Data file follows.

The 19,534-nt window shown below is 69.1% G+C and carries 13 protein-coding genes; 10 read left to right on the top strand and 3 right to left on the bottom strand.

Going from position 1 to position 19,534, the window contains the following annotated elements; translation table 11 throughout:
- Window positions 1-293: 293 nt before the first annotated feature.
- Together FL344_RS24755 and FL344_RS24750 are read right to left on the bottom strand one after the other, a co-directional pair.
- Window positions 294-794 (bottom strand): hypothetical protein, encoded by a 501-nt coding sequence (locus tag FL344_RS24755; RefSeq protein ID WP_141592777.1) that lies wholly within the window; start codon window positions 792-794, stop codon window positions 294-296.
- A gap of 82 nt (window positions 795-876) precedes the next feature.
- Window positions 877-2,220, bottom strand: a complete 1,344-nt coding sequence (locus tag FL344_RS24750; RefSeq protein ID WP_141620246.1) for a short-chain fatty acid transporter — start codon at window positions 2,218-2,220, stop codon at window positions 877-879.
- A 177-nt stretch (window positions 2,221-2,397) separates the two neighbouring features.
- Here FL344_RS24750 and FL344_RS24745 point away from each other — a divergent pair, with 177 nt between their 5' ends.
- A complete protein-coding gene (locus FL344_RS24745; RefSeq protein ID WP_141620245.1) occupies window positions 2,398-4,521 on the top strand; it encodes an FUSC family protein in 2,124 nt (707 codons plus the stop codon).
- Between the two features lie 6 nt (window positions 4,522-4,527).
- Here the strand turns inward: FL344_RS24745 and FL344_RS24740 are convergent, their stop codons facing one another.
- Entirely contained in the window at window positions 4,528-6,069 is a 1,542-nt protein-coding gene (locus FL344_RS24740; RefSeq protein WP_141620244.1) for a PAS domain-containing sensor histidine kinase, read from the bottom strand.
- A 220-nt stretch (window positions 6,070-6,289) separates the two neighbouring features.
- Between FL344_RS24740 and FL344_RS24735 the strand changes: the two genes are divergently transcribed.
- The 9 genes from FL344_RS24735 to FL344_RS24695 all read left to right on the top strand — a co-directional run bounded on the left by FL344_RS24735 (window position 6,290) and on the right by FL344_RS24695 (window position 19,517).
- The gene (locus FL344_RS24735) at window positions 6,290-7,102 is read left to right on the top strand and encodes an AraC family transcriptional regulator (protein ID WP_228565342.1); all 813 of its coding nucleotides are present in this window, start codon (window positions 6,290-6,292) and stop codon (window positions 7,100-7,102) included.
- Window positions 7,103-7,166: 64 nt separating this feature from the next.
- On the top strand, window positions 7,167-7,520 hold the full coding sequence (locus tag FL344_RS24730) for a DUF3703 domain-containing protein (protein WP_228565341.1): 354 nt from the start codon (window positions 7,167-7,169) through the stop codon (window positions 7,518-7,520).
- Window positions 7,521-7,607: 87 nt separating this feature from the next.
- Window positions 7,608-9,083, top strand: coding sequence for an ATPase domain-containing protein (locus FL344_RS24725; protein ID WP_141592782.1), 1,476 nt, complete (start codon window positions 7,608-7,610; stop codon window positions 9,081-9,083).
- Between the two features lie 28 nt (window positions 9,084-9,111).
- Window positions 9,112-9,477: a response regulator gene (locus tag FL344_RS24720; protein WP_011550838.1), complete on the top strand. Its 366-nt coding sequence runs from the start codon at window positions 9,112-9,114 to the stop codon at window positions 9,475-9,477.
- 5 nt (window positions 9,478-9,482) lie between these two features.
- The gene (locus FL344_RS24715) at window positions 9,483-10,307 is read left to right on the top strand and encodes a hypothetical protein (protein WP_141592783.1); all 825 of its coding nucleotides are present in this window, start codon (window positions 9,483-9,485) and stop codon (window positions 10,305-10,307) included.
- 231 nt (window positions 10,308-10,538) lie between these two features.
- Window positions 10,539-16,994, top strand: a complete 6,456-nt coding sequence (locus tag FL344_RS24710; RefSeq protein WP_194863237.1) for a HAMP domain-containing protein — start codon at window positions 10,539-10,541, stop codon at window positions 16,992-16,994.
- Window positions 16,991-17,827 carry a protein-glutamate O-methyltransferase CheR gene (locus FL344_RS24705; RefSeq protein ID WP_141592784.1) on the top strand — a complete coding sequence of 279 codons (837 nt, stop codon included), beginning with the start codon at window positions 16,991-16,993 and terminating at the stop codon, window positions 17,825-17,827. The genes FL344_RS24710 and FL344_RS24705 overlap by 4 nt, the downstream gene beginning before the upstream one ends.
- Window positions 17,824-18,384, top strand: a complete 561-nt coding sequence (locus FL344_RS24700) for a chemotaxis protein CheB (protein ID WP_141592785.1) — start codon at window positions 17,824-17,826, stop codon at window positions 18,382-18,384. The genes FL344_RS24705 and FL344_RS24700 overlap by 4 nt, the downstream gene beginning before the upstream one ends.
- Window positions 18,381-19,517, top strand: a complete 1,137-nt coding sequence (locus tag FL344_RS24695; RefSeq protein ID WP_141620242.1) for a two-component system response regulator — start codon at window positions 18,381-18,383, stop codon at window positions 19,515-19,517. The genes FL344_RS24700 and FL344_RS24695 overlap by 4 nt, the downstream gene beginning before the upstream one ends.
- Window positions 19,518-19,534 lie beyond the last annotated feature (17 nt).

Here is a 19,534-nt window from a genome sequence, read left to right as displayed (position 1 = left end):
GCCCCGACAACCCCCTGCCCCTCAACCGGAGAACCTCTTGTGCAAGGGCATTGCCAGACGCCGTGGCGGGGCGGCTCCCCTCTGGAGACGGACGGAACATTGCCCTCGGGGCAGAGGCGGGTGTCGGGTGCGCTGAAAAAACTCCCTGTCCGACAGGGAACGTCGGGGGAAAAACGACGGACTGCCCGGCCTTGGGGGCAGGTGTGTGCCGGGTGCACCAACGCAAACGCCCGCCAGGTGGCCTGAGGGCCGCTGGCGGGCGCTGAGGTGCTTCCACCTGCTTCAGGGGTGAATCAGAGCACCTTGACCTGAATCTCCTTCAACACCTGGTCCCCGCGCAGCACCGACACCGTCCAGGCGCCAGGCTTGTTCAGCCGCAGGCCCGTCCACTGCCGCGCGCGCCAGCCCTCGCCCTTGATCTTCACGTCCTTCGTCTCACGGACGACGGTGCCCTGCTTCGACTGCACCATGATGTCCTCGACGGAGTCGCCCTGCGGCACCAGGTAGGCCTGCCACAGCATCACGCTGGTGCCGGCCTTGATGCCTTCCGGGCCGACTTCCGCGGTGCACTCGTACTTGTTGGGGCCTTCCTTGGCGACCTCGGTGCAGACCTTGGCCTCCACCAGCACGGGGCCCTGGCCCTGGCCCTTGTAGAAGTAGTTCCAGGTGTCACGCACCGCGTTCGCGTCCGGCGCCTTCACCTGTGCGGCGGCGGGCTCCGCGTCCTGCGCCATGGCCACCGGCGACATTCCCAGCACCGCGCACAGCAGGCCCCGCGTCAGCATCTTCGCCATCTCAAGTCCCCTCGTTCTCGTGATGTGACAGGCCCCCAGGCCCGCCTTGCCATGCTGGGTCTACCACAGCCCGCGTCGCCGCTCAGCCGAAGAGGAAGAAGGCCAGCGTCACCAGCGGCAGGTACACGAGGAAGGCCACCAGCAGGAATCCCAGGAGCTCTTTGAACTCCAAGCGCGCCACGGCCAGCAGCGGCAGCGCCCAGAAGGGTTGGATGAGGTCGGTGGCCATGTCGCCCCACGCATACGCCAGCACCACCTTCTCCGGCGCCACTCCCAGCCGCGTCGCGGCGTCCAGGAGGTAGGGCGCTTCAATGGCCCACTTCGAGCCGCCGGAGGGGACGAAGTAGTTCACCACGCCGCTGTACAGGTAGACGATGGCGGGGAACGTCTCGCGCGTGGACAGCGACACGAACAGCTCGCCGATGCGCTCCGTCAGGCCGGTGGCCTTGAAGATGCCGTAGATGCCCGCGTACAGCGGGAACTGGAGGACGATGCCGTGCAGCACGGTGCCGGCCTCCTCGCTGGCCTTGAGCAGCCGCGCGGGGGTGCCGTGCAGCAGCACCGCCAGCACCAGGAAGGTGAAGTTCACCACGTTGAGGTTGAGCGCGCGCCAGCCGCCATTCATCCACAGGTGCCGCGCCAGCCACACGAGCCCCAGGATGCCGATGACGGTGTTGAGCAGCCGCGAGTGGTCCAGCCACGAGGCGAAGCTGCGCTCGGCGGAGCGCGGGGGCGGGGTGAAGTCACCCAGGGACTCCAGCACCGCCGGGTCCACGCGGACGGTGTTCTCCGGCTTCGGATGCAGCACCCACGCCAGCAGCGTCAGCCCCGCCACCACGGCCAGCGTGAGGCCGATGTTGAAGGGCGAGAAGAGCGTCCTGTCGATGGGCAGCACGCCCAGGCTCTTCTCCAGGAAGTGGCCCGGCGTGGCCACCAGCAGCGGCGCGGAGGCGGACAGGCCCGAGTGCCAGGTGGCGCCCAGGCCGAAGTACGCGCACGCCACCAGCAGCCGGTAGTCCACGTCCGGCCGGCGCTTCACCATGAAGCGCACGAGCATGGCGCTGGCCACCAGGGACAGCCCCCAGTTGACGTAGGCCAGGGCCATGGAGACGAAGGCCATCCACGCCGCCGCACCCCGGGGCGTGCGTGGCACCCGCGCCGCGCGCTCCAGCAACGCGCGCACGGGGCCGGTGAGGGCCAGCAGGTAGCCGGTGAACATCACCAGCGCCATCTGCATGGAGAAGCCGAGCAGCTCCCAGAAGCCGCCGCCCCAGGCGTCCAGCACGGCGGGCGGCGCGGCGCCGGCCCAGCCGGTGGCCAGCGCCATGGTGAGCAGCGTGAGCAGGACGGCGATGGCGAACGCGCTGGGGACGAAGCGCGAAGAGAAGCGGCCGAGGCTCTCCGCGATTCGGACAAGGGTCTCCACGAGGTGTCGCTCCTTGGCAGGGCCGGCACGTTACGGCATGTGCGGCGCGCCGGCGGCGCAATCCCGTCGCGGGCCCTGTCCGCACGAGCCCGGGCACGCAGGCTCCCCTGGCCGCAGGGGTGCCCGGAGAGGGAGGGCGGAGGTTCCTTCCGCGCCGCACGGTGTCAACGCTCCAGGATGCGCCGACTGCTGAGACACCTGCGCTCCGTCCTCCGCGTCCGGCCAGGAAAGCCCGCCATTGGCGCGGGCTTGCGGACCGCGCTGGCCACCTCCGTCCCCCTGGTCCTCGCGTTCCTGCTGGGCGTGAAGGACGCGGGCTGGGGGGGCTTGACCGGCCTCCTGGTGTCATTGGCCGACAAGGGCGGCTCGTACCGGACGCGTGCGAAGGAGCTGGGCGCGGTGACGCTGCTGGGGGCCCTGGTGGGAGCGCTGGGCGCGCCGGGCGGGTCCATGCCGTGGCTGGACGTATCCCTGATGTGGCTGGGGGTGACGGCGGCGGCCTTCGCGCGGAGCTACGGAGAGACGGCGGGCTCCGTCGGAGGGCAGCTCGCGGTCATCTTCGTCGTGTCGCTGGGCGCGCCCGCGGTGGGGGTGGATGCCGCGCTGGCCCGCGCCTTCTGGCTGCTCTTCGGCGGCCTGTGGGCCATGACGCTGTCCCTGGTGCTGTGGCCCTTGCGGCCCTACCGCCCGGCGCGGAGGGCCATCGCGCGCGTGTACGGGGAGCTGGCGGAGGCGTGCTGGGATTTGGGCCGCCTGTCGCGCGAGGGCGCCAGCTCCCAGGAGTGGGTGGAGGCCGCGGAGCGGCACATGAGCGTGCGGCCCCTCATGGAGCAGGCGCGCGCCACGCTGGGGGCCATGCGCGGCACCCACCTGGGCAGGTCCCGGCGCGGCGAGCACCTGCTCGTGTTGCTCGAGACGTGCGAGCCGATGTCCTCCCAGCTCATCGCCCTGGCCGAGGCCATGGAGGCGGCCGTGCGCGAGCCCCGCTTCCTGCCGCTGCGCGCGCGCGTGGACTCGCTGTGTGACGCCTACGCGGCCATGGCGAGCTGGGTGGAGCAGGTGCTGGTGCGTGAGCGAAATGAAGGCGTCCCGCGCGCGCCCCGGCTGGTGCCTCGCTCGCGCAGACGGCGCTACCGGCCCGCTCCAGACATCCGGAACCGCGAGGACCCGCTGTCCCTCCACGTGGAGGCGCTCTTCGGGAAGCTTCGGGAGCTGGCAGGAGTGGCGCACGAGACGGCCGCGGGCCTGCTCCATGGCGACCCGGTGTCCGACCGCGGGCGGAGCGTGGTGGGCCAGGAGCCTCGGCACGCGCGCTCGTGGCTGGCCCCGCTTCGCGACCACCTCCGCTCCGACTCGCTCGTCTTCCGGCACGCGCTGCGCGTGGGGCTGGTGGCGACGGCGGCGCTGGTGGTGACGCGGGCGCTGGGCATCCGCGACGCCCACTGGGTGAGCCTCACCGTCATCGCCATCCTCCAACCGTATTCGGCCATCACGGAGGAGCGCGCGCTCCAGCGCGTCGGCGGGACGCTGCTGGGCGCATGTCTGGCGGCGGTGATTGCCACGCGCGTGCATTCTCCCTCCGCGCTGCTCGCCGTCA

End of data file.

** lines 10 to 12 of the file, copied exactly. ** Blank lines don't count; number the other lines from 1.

- A complete protein-coding gene (locus FL344_RS24745; RefSeq protein ID WP_141620245.1) occupies window positions 2,398-4,521 on the top strand; it encodes an FUSC family protein in 2,124 nt (707 codons plus the stop codon).
- Between the two features lie 6 nt (window positions 4,522-4,527).
- Here the strand turns inward: FL344_RS24745 and FL344_RS24740 are convergent, their stop codons facing one another.